Sunday, June 21, 2009

Cuccinelli Consistent. Shannon Shifting.

Today was the first Attorney General debate of the general election. In the leadup to it, Steve Shannon wanted to limit the use of audio and video clips from the debate. I think Ken Cuccinelli's press release explains why.

Cuccinelli answers questions, takes positions - Steve Shannon? Well, he was there.

Candidates agree that debates are substantive for campaigning, agree to hold more.

Virginia Beach -

In the Commonwealth's first debate for the office of Attorney General hosted by the Virginia Bar Association, Republican Senator Ken Cuccinelli and Democrat Steve Shannon touched on a host of issues that demonstrated a wide difference in opinion and approach as to how they would operate as Attorney General.

Cuccinelli made clear that he would support and defend Virginia's right to work laws, where Steve Shannon has a 100% voting record with the AFL-CIO. Shannon refused to take a position on "Cap and Trade" - an issue that the next Attorney General will have to deal with as Washington continues to encroach on States economic prerogatives.

"I am pleased that Steve and I had this opportunity to debate on such a wide variety of topics said Senator Ken Cuccinelli. Virginians will be surprised to learn that not only will Steve Shannon not take positions on important issues but that if and when he does he will almost assuredly change them. Virginians need an Attorney General they can count on. As your next Attorney General I will interpret and defend the constitution and will remain consistent in my beliefs" added Cuccinelli.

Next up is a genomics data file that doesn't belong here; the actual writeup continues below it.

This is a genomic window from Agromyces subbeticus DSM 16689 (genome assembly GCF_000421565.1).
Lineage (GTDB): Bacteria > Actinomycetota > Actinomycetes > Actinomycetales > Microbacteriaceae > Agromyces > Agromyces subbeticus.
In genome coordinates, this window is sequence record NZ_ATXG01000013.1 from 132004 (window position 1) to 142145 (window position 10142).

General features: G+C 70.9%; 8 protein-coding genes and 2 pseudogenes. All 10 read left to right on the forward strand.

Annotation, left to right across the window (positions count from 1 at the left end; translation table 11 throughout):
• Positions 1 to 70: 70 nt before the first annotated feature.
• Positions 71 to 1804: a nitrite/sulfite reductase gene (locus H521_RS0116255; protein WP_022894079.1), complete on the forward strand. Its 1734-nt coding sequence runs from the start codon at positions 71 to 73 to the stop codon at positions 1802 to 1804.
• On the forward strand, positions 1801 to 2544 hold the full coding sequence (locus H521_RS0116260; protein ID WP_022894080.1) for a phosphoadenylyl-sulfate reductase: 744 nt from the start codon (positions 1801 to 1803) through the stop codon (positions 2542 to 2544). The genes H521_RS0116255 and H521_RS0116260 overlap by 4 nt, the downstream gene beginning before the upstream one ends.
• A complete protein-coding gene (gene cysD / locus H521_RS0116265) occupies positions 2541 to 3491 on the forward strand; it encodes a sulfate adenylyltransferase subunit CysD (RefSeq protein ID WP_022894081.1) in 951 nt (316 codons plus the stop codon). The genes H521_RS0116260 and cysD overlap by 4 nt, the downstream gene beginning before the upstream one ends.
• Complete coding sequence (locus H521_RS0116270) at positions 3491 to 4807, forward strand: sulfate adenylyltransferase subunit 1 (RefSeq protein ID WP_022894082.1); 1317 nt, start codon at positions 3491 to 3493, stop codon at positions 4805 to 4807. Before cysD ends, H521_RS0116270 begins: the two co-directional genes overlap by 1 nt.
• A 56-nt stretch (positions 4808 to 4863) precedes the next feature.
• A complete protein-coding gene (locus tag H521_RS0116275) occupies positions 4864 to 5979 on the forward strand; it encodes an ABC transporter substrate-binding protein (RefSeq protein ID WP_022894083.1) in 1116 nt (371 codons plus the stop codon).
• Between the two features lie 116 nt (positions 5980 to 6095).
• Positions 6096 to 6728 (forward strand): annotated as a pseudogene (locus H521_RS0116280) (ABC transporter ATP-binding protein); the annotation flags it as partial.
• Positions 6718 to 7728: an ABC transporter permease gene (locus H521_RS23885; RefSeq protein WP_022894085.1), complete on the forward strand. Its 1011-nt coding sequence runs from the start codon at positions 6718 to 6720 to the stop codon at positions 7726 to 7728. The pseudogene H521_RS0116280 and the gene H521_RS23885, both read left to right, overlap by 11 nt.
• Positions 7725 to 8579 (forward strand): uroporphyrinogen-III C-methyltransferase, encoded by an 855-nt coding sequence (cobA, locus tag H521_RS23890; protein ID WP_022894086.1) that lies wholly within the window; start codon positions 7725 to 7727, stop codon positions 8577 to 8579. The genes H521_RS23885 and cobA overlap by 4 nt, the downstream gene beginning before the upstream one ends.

In a debate lasting a little over an hour, moderated by the Executive Director of the Sorensen Institute at the University of Virginia Bob Gibson, members of the Virginia State Bar and Virginia's current Attorney General Bill Mims could witness first hand Steve Shannon's unwillingness to state a position on any major issue. His refusal to answer a question on the pending 4th Circuit Court ruling on Partial Birth Abortion and changing (again) position on the marriage amendment is indicative of a man without any sense of direction. He most certainly will have to deal with these and many other questions as Attorney General, but his silence speaks volumes.

Senator Ken Cuccinelli was the only candidate to unveil any major policy initiatives that he would pursue as Attorney General. These proposals will be discussed in detail in the weeks ahead, but go to the core of the job of Attorney General. "The first, consolidating the office of Consumer Affairs under the office of Attorney General would streamline government, provide a clear line of authority for business and get consumers off the Merry-go-around of where to go to get help said Ken Cuccinelli. How much sense does it make to house part of consumer affairs in the Agriculture Department?" added Cuccinelli. The second policy initiative would make the Virginia Court of Appeals a middle level of appeal for all cases, unlike its current, very limited authority. "This will help bring consistent application to the law of Virginia, and will offer the chance for truly meritorious appeals that now do not get consideration because of the Supreme Court's workload limitations," said Senator Cuccinelli. "It's a change a long time in coming."

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